TEST CASE 1: Lorenzo Lotto's Husband and wife 1523-4

Hockney and Falco see in this painting evidence for the use of a lens or mirror.

Husband and Wife, Lorenzo Lotto, 1543
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Detail of the carpet
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This painting includes an oriental carpet, with a complex pattern, draped over the edge of a table. Strangely, part of the carpet pattern is out of focus. We see this in the middle of the carpet, at the furthest edge of the keyhole pattern. Paintings, painted by eye, can never be out of focus because our eyes automatically keep in focus what we look at. Why then is this carpet partly out of focus? It is because the carpet was traced - traced for an obvious reason. Complex patterns are difficult to draw freehand in perspective. So the artist must have traced an image of the carpet, which had been projected onto the painting's surface using a lens or mirror.

The whole carpet could not have been projected in a single image. Instead, half the carpet would have been projected as one image, which would then have been focused and traced. Then the image of the other half would have been projected; the mirror or lens would have been moved to re-focus that image; and then it, too, would have been traced. This would have produced, on the painting's surface, two adjacent images traced under different focusing conditions. Where they met, they would not have matched. So the artist "joined" the two images by painting this region out of focus. This out-of-focus region suggests that the image was traced. We reach the same conclusion from analyzing the perspective.

The vanishing point is the single point to which the perspective lines converge, for a picture drawn in perspective. A picture, drawn by eye, is drawn with a single vanishing point. A picture, traced from a projected image that was refocused, will show several vanishing points. Each vanishing point defines a different perspective resulting from different focusing conditions. For the carpet in the Lorenzo Lotto painting, we see two different sets of perspective lines and two different vanishing points. Hence the painting was traced from a projected image, under different focusing conditions.

These two different pieces of evidence - the blurred region and the multiple vanishing points - indicate that the image was traced and not drawn.

Rebuttal by Tyler and Stork

Stork and Tyler accept the anomalous features in the painting - the blurriness and the multiple vanishing points - but fault the analysis by Hockney and Falco. They provide alternative explanations for the features and they suggest that Hockney and Falco's analysis has consequences that make it invalid. Stork and Tyler argue that the picture was sketched by hand.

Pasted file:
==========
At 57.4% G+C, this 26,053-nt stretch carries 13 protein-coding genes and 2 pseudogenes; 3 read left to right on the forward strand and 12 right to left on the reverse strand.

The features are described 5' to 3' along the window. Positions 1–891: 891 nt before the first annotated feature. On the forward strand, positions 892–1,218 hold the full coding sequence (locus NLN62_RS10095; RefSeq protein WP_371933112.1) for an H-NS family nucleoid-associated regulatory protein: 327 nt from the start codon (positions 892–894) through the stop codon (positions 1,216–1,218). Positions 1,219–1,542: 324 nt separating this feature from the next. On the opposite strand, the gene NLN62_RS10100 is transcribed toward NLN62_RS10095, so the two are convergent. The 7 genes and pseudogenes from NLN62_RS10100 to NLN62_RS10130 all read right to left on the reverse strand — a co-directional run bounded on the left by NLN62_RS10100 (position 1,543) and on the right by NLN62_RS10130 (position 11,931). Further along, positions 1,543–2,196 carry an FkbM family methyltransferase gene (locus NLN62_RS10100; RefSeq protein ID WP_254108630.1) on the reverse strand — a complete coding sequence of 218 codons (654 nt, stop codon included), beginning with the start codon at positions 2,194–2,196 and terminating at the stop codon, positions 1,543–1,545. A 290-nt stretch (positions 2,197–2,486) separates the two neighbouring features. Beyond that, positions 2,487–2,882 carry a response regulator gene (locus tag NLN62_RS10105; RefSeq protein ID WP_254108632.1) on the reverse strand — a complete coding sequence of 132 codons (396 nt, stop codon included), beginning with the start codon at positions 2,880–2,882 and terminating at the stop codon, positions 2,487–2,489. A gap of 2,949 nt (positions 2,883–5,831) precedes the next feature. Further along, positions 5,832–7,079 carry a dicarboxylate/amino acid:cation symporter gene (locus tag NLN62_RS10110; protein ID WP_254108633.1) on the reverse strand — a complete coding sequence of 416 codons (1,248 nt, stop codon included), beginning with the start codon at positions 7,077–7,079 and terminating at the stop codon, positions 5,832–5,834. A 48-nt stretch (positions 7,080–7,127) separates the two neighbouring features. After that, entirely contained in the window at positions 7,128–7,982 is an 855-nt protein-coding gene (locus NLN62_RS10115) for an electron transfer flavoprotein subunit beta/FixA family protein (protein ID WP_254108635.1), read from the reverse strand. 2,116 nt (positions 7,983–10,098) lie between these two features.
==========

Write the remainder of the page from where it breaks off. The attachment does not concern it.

1. Explanations that question the blurred region in the carpet
    1. The artist did not worry about details in the carpet because, if he had, he would not have blurred the octagon, which is a prominent feature on the carpet.
    2. The carpet had a distorted weave or the painting's canvas had been stretched.
    3. Blurry regions are not found in other paintings of that time.
  2. Perspective analysis
    Where an area, such as the octagon, has been traced without re-focusing, the image should follow the basic constraints of perspective. Parallel lines should show a single vanishing point and vanishing points, in general, should lie on a horizontal line. Tyler examines the octagon region to show that it is not so.


1.1 The important issue is the blur and the reason for it, and not the location for it. Blurs are not present in the artist's other work.

1.2 The first is unanswerable because the carpet is unavailable. The second is answerable but the painting is inaccessible.

1.3 This is irrelevant. At issue is the blur on this painting.

2. Falco has responded that Tyler is applying the ideas of perspective incorrectly.

This technical argument is hard to adjudicate. According to Falco, two vanishing points means two different focusing conditions meaning that the picture was traced. Tyler assumes that a particular area was traced under a fixed set of focusing conditions. Falco's conclusion does not depend on Tyler's assumption.

Further tests of Falco's analysis

Falco's optical analysis predicts features of the painting with impressive accuracy. The octagon on the carpet is a regular octagon but the image projected onto the canvas is distorted. Falco is able to predict the distortion to an accuracy of +/-2%. The image was refocused twice on the canvas, each time changing the magnification. In both cases, Falco is able to predict the measured changes in magnification to +/-0.2%. On each occasion, the validity of Falco's model is tested quantitatively with experimental numbers.


What features in this painting suggest that it was traced and not drawn?

Given these features, can a case be made that it was drawn?

Falco and Hockney have called this Lotto painting their "Rosetta Stone", the key to understanding how artists used optics. Tyler and Stork have challenged this. On what basis do Falco and Hockney claim this to be a "Rosetta Stone"? Is this a valid claim?

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